The truth of this was illustrated to me recently at a reintegration meeting. A pupil, Joe, let’s say, had been excluded for a fixed term following a major incident, one that had shaken his school’s orderly community.
Joe experienced chronic, toxic stress as a much younger child, impacting on his behaviour. Indeed, he had been permanently excluded from two primary schools and the police were called out to his PRU on more than one occasion, because of his violence in that setting.
He was rescued as a Year 7 pupil by his current Headteacher. And it was a rescue. Imagine the outcomes for this bright but broken boy if the door back into mainstream education had remained shut.
He’s now in Year 11 and meltdowns are rare; years of stimulation and nurture have enabled some significant rewiring and emotional regulation is not the problem it used to be for Joe. However, his terribly compromised early years mean that he will probably always be vulnerable and this episode was a reminder of that. Nobody was hurt in the incident, but someone could have been.
Joe would have been permanently excluded from many other schools, certainly any ‘no excuses’ institution, but the Head’s heightened duty of care would never allow that. The fixed term exclusion was served at a neighbouring school – she couldn’t be sure he would be safe, unsupervised at home – and the ground was prepared for his return.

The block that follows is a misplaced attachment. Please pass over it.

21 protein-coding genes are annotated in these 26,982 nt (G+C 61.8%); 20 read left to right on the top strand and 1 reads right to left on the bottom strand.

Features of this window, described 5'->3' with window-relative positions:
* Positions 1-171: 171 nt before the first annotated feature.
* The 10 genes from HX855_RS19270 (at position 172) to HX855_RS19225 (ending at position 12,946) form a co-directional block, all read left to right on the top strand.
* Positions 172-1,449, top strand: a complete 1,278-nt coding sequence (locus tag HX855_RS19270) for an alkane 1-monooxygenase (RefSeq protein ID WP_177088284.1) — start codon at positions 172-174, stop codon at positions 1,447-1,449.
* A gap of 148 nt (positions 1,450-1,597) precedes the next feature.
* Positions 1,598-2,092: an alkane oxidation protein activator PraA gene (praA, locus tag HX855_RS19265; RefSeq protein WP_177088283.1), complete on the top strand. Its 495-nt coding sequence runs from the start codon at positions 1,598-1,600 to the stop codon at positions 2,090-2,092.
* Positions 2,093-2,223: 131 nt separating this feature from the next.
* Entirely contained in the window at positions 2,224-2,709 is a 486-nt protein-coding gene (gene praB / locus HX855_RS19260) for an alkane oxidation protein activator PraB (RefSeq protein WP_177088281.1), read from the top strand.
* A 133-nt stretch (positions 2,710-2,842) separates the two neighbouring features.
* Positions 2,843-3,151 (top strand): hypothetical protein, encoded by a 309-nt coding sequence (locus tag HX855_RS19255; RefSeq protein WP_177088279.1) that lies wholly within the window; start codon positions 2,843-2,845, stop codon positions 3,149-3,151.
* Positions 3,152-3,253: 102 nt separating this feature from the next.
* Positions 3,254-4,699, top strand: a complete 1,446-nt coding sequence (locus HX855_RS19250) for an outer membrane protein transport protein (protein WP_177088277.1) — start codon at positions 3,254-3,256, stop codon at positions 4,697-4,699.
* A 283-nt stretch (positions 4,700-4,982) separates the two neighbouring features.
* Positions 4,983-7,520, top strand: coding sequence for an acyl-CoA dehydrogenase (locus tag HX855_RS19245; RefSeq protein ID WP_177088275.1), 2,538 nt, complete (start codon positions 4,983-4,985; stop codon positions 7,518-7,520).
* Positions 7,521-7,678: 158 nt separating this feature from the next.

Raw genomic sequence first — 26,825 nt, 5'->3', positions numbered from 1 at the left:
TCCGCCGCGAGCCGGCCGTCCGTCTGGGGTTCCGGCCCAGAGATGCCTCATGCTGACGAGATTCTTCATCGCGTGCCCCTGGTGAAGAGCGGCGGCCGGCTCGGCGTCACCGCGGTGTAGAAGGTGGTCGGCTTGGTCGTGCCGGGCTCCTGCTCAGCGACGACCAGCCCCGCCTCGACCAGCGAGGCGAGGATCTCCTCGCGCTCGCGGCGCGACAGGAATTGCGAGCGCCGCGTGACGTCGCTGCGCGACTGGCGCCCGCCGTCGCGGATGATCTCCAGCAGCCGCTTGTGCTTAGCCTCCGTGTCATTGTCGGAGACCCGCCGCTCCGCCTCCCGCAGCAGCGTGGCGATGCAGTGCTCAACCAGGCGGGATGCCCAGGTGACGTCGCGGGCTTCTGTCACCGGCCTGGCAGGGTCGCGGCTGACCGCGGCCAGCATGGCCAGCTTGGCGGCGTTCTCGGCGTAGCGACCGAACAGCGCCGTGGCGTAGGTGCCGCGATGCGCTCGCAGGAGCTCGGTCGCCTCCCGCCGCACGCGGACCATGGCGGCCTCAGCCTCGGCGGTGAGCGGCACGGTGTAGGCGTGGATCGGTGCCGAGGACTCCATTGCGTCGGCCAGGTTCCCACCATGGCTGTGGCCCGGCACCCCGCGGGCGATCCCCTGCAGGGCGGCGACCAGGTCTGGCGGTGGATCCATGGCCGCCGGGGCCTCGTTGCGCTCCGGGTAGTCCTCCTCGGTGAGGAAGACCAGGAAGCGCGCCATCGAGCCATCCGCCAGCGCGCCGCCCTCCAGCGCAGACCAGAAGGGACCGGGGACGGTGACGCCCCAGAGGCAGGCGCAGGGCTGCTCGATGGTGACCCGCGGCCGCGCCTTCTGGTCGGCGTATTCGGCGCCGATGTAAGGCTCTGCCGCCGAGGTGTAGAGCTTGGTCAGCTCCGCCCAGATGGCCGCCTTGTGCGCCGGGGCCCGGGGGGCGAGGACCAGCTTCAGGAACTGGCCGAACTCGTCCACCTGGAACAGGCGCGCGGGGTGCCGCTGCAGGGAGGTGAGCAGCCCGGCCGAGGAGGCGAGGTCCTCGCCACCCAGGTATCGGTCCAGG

Obviously, there had to be a risk assessment and there was discussion too about whether Joe might need some additional support during the stressful run up to his exams. This was part of preparing the ground. But it was also important to prepare the village.
The Headteacher held an assembly to talk about the incident. She explained what happens when cortisol and adrenaline flood our bodies, about fight or flight, about the devastating impact of chronic stress early in life. In so doing, she asked for the compassionate understanding of her pupils. And it was given. Because young people like to be respected.
The reintegration meeting concluded with some discussion about Joe’s future in the school. Not that it would be foreshortened should there be a repeat incident. Rather that it might not be extended: the Head’s main worry was that Joe wouldn’t achieve the GCSE English grade required for VI form study, and the science A level she taught. This really troubled her.
“I just don’t think he’ll thrive anywhere else”, she said.